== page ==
J. Abdom. Wall Surg., 30 January 2023

Patients With Systemic Reaction to Their Hernia Mesh: An Introduction to Mesh Implant Illness

www.frontiersin.orgNegin Fadaee1, www.frontiersin.orgDesmond Huynh2, www.frontiersin.orgZayan Khanmohammed3, www.frontiersin.orgLaura Mazer4, www.frontiersin.orgIsabel Capati5 and www.frontiersin.orgShirin Towfigh5*
  • 1California Health Sciences University College of Osteopathic Medicine, Clovis, CA, United States
  • 2Cedars-Sinai Medical Center, Los Angeles, CA, United States
  • 3Department of Surgery, University of California, Berkeley, Berkeley, CA, United States
  • 4Higher Ground Education, Lake Forest, CA, United States
  • 5Beverly Hills Hernia Center, Beverly Hills, CA, United States

In our practice, we have noticed an increased number of patients requiring mesh removal due to a systemic reaction to their implant. We present our experience in diagnosing and treating a subpopulation of patients who require mesh removal due to a possible mesh implant illness (MII). All patients who underwent mesh removal for indication of mesh reaction were captured from a hernia database. Data extraction focused on the patients’ predisposing medical conditions, presenting symptoms suggestive of mesh implant illness, types of implants to which reaction occurred, and postoperative outcome after mesh removal. Over almost 7 years, 165 patients had mesh removed. Indication for mesh removal was probable MII in 28 (17%). Most were in females (60%), average age was 46 years, with average pre-operative pain score 5.4/10. All patients underwent complete mesh removal. Sixteen (57%) required tissue repair of their hernia; 4 (14%) had hybrid mesh implanted. Nineteen (68%) had improvement and/or resolution of their MII symptoms within the first month after removal. We present insight into a unique but rising incidence of patients who suffer from systemic reaction following mesh implantation. Predisposing factors include female sex, history of autoimmune disorder, and multiple medical and environmental allergies and sensitivities. Presenting symptoms included spontaneous rashes, erythema and edema over the area of implant, arthralgia, headaches, and chronic fatigue. Long-term follow up after mesh removal confirmed resolution of symptoms after mesh removal. We hope this provides greater attention to patients who present with vague, non-specific but debilitating symptoms after mesh implantation.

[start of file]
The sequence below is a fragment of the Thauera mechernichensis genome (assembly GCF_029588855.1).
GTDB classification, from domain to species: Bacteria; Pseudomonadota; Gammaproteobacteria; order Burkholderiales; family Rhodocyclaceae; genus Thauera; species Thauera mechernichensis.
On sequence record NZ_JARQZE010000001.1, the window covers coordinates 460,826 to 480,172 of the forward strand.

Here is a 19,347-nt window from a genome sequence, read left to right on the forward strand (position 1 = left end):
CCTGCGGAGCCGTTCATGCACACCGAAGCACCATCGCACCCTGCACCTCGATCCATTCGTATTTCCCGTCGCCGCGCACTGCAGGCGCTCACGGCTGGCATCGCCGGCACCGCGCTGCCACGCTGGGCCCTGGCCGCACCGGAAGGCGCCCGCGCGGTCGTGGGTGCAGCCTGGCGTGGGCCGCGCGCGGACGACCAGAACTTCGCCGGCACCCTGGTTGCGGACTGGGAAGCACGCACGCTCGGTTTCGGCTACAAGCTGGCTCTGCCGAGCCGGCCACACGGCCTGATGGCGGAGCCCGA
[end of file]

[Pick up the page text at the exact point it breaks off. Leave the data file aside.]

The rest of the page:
Mesh implantation for hernia repair has become standard practice for the majority of hernia repairs (1). Mesh-based hernia repairs have been shown to be a durable solution, however, postoperative complications, such as chronic postoperative pain, remain a concern. Chronic pain following mesh inguinal hernia repair is either neuropathic and/or nociceptive (2). In our practice, which specializes in the management of complications after herniorrhaphy, we have noticed an increasing incidence of a new cause of complications after mesh-based hernia repairs: a systemic reaction to the mesh material (3).

To date, there have been few investigations into the inflammatory response to mesh (4, 5). These show variability in patients’ responses to mesh and suggest there is a group of patients who are “high responders.” This subpopulation exhibits a significantly more virulent immunologic response to mesh in comparison to their peers (6). This inflammatory response to implant material has been termed “autoimmune/inflammatory syndrome induced by adjuvants (ASIA)” or “Shoenfeld’s syndrome” after Dr. Yehuda Shoenfeld who first acknowledged this reaction (7).

ASIA/Shoenfeld’s syndrome may occur as a reaction to any implant. Given that this syndrome is considered to occur only in a small subset of patients, there is limited in vivo data and even less description of the clinical consequences of these reactions. Only one study has described ASIA in a population of patients after mesh implantation, such as for hernia repair and pelvic organ prolapse surgery (8). Others have shown ASIA in patients after silicone breast implantation (914).

We have an interest to evaluate ASIA specifically among patients undergoing hernia repair surgery. We chose the term mesh implant illness (MII) to refer to the subset of patients with ASIA whose illness stems from a systemic reaction to their mesh implant. This terminology stems from the well established term, breast implant illness (BII), which refers to the subset of patients with reactions to breast implants. We reviewed MII patients’ clinical findings and followed their outcomes after mesh removal, with the goal of developing a comprehensive plan of care for patients with MII.

Materials and Methods

Records were reviewed from all patients who underwent implant removal following a hernia repair at a single surgeon center (ST) between August 2013 and June 2020. Data was extracted from a prospectively maintained hernia database.